Spring. New hope with end in sight.

keep calm and love spring

Spring is one of my favourite seasons, the other is autumn. We associate new beginnings with spring, and that is what I am hoping for. It has been a very tough and bumpy road over the past 2 – 3 weeks, and with the final chemo course due to begin next week, we have everything crossed in the hope that future bumps are tiny ones.

Recovery after the last course didn’t happen this time. My mouth was full of ulcers which spread down my throat making eating and drinking, and especially taking my tablets, impossible. My temperatures were high but just below the 38C most of the time. On the Wednesday of that first week after chemo, my temp exceeded that and any arguments I had about not going to hospital were overridden by Tim. The nurses in the Chemo ward put me on a bed, wrapped me up in warmed blankets (oh to have a blanket warmer at home!), and proceeded with blood tests, fluids by IV, drugs to bring down the temp and ease the pain of my mouth and throat.

doctor with mask

Sam the very relaxed doctor, came in with his ‘listening pipes’ as he calls the stethoscope, and said I would be going to Ward 5C for at least a week. This all seemed to eventuate in next to no time, and funnily I found myself in the very first bed I was in back in May. Same room, same nurses, it was a case of de javu for me.

More tests of various kinds, x rays, ECGs, swabs, and so on. The following morning I went for a shower feeling rather hot, but ok. By the time I got back to bed, I was freezing and shivering so violently I couldn’t breathe. Every bone and joint in my body throbbed, and I gasped for air…it was rather frightening. Oxygen did nothing to help, and they piled blankets and heat pads on me while my body shook the bed trying to get warm. I don’t recall the drugs being administered but finally after about 20 minutes, my body calmed down and I was able to breathe. All good I thought, until the vomiting started, followed by the pouring of every conceivable liquid from every orifice of my body….not pretty.

The nurses were great and one in particular, an older and wonderful lady called Blanka who takes no nonsense from anyone, had me cleaned up and warm and comfortable again in no time. In the meantime, Tim had arrived at the hospital with some pj’s and bath products for me, but wasn’t allowed in the room. One of the doctors explained what was happening which must have been rather scary for him seeing all the rushing in and out of the room. The last time he’d seen me I was relatively ok.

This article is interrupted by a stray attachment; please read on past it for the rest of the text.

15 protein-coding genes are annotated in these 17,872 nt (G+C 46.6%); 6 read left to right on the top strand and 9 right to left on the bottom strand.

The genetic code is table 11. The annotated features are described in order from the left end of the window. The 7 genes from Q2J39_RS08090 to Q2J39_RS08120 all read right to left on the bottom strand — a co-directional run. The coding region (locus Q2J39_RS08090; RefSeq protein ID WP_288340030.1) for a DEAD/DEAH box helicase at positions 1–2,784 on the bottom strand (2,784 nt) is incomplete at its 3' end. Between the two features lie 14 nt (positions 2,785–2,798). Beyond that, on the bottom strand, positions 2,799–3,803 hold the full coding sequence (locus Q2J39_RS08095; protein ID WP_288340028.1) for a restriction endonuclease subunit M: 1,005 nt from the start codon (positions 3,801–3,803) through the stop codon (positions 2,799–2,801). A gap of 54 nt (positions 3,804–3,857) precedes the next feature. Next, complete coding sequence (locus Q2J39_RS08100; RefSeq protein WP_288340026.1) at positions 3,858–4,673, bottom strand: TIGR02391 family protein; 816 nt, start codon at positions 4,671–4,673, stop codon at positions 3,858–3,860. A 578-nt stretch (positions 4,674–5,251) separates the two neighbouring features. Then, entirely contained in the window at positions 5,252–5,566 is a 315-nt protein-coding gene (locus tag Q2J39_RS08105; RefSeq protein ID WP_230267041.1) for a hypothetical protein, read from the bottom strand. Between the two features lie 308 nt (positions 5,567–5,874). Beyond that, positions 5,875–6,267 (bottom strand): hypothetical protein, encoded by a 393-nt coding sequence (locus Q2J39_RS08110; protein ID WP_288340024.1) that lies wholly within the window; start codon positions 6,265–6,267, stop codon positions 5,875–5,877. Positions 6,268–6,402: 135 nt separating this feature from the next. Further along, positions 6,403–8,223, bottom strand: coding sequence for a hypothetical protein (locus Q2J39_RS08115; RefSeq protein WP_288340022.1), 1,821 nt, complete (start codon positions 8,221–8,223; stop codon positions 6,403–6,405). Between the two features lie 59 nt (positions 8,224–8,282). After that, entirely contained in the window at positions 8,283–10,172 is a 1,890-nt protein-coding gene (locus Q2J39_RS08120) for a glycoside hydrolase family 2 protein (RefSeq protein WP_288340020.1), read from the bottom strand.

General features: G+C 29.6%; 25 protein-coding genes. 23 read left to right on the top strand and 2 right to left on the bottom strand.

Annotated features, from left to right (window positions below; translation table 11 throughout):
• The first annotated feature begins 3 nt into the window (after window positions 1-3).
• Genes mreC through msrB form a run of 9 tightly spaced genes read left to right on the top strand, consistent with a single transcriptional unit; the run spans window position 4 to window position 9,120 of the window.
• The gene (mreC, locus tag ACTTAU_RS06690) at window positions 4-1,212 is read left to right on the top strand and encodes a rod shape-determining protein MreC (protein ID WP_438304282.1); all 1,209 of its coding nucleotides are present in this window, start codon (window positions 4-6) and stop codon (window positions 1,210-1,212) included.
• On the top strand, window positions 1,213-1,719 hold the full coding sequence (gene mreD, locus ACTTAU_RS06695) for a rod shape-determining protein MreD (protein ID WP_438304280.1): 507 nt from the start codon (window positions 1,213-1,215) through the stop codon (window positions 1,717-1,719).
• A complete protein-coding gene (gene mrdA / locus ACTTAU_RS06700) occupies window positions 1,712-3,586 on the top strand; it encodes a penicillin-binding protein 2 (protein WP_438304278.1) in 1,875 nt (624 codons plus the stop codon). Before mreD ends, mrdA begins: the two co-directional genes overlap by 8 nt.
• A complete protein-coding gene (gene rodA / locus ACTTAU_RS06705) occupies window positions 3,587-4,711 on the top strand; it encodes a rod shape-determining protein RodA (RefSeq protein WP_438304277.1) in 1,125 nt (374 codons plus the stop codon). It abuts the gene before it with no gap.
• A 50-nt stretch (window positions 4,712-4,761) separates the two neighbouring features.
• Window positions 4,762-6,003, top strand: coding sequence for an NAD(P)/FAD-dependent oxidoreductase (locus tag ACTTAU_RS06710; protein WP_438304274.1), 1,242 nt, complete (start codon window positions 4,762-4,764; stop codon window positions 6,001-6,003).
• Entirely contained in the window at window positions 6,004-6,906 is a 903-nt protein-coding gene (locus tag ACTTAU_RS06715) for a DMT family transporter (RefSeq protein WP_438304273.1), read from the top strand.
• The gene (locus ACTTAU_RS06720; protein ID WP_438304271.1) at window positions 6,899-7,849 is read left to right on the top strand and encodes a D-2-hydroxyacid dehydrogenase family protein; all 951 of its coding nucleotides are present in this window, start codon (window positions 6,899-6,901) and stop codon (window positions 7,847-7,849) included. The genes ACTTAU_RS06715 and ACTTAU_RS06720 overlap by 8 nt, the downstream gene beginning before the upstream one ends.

Later a couple of the doctors came in to tell me I had an infection mainly in the gut, and they needed a certain antibiotic to fight it. They were also cultivating other bacteria from swabs and tests taken to ensure they had it all in hand. A blood transfusion was the order of the day. That Thursday was a long day.

The following morning I was advised the antibiotics were to be changed again, because results from the labs indicated blood infections. By this stage I was still battling with my mouth and throat and unable to eat or drink much more than a mouthful each meal time. Painkiller injections were offered but I accepted them sparingly. I’m not anti opiates at times like these, but I don’t think I personally need to have them constantly for pain….I like to be ‘with it’ and sadly these drugs knock me out easily.

Saturday morning saw my temperature down to almost normal again, and I was feeling tired and weak but better about things in general. My shower was the highlight of the day, but this day I noticed the area around my PICC line was swollen, red and hot…obviously infected also. It had to be removed, and was ordered to be done so by one of the senior doctors as soon as she examined it.